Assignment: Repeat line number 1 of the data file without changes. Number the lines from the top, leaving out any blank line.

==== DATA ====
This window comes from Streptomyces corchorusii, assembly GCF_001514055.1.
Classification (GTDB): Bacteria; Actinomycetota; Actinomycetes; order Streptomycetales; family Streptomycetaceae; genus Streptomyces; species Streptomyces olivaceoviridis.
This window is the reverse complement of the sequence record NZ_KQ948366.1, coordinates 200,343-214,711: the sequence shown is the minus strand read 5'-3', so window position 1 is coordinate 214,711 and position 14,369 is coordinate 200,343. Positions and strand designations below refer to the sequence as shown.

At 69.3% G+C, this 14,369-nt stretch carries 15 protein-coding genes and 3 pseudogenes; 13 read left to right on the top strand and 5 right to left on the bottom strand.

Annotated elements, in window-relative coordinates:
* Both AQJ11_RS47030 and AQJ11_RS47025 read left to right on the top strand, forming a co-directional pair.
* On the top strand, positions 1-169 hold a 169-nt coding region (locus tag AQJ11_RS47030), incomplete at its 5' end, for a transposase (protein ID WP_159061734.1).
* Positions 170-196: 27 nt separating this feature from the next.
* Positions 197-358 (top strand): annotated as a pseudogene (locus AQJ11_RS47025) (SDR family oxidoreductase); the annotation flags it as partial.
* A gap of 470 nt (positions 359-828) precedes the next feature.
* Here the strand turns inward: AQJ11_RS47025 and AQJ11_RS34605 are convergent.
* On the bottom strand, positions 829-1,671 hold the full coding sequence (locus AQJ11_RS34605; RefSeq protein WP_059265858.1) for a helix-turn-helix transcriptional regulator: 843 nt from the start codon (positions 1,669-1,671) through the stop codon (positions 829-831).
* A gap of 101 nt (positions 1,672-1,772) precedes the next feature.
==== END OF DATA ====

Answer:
This window comes from Streptomyces corchorusii, assembly GCF_001514055.1.